When you create a prenup, you are creating a roadmap for your life together. Do you want kids? Do you want to retire when you’re 45? What will you spend your money on? These are the types of questions you need to discuss when getting a prenup. It brings up tough topics, but also romantic ones. You get to talk about your future life together and all that comes with it!
Show Mutual Respect for Each Other
Let’s face it: we’re all individuals at the end of the day. Even though marriage brings us together, we still maintain a level of autonomy. Getting a prenup shows mutual respect for that autonomy and that sometimes what’s best for one person isn’t best for the other, and that’s okay.
Set Marital Expectations
Did you know you can include clauses that dictate what happens during the marriage in your prenup? For example, you can set budgets, which is a great way to discuss spending and expenses to avoid future conflict. Also, you may require your partner to get a will and life insurance policy with you as the beneficiary. The moral of the story? There’s more to a prenup that just clauses in case of divorce!
Protecting Children from Previous Relationship
If you have children from a previous relationship, a prenup can ensure that your assets go to them in the event of your passing. Not only that, but you can make sure your assets STAY your assets in the event of a divorce to retain as much money for your kids as possible.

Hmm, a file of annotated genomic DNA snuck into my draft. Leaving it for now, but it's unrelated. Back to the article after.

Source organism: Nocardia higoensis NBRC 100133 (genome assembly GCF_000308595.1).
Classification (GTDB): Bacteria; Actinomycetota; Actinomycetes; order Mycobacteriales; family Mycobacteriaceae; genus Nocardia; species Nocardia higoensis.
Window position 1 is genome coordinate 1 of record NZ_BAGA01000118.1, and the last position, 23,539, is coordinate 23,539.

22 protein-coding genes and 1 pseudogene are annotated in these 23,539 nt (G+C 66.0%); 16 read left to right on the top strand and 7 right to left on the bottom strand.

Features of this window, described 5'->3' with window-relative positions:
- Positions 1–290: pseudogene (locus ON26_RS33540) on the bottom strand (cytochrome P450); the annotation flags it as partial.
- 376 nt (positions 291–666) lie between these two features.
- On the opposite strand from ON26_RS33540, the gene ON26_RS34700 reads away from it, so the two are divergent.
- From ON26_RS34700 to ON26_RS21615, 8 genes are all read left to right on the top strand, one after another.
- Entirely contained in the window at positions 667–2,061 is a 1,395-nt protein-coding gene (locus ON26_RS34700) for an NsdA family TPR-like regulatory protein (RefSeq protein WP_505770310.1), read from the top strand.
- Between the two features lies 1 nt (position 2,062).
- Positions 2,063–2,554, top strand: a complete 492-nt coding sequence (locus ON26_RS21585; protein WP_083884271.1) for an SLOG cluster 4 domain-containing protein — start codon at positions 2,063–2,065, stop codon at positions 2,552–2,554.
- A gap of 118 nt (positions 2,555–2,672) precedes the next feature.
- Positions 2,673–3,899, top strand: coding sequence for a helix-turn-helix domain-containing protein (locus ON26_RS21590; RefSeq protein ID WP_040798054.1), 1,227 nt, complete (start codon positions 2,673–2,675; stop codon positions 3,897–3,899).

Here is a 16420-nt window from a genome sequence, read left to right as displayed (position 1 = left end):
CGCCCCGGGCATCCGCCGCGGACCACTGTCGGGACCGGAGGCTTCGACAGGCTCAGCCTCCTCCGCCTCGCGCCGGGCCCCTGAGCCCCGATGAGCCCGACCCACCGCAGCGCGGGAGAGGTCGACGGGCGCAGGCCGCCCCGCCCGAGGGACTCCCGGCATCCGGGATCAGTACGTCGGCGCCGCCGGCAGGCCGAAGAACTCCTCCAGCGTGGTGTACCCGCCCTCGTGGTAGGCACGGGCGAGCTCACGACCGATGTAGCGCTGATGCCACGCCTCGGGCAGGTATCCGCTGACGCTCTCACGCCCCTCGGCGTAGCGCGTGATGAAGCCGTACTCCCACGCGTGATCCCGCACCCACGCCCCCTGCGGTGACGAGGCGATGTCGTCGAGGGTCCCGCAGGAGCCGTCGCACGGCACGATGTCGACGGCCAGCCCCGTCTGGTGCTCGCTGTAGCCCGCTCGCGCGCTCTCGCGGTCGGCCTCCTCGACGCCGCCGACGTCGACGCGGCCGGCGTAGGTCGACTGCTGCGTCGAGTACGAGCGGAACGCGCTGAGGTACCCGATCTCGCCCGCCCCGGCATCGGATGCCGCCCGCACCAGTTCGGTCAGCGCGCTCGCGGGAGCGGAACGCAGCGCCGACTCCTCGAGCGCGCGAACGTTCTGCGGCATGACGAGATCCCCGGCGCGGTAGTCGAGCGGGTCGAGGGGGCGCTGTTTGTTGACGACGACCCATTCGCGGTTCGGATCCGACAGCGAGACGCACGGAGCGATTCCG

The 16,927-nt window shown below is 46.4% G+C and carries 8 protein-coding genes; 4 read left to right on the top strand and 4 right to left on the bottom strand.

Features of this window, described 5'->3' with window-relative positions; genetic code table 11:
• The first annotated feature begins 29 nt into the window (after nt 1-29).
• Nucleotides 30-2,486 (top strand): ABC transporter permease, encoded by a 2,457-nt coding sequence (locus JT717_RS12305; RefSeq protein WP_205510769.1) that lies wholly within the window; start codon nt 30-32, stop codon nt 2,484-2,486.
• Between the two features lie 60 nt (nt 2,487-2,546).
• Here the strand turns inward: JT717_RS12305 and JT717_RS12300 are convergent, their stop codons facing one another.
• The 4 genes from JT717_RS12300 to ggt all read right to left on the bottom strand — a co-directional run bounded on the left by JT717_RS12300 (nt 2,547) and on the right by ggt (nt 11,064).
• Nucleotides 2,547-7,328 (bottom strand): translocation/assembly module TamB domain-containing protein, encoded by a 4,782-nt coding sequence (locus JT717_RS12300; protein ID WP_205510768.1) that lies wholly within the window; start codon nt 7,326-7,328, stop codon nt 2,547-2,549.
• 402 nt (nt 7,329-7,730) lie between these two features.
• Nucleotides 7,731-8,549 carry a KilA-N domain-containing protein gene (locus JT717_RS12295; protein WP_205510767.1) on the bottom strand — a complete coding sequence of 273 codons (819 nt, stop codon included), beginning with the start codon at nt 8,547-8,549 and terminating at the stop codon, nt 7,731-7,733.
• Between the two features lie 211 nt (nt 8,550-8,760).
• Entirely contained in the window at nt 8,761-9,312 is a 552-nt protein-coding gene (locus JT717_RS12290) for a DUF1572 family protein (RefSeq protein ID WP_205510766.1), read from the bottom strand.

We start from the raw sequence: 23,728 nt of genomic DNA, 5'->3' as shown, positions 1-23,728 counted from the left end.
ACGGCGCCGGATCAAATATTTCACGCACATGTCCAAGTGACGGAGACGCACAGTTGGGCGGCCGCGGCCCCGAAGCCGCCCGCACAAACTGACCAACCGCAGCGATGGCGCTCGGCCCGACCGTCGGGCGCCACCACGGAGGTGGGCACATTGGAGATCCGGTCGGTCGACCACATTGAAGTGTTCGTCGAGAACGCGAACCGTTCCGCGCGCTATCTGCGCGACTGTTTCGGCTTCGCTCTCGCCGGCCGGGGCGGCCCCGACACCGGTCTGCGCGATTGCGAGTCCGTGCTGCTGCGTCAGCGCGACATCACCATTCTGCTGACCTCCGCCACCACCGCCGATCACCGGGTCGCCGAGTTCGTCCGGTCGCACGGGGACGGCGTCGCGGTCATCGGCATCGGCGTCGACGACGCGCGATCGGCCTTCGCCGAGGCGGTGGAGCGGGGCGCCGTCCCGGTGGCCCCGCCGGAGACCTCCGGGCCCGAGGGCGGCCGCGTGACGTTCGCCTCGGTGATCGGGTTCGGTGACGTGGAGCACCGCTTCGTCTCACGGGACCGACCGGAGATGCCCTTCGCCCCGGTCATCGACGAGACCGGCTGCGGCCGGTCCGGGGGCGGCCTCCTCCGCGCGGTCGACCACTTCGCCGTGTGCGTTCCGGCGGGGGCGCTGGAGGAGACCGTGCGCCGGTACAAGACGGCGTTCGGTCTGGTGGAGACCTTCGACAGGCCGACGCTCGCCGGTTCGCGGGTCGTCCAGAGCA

Asset protection is the bread and butter of prenups. Let’s say you have a checking account with $5,000 in it. Do you want to make sure that stays yours in the event of a divorce? If so, you might be a good prenup candidate.
Prenups can also protect you from absorbing your partner’s debt. These days, everyone has student loans or some kind of debt. Prenups can define how debts acquired before and during the marriage will be handled, ensuring that one spouse isn’t unfairly burdened with the other’s debt.
Preserving Family Assets
Expecting a future inheritance? Don’t be fooled: not all states automatically protect your inheritance in a divorce. In other words, there are some states and some cases where you could be paying out a portion of your inheritance to your future ex. Luckily, a prenup can protect those family assets.
When should you get a prenup?
Generally, the timing of a prenup will depend on your state laws. Most states will not invalidate a prenup just because it was executed close to the wedding, there would need to be other extenuating circumstances for a court to throw it out. Put simply, most states are okay with you getting a prenup two weeks out, as long as you are entering the agreement voluntarily and have met all the other standards, such as financial disclosure.
However, there are some hard and fast rules laid out by some states that require some attention. For example, in California, there is something called the seven day rule. This rule says that you must have seven calendar days in between the final draft of the prenup and the signing of it. The reason for this rule is to give the parties enough time to obtain a lawyer (if they want or need one) and to contemplate the terms of the agreement (i.e., allow them to “sleep on it”).
Prenuptial agreements are more like a realistic love letter to each other
Remember, a prenuptial agreement isn’t a harbinger of divorce; it’s a tool for open and honest financial communication, a sign of mutual respect for one another’s autonomy, and a way to set marital expectations. It’s like a safety net for your future, ensuring that you and your partner have a clear understanding of your financial expectations both in marriage and in the event the marriage ends.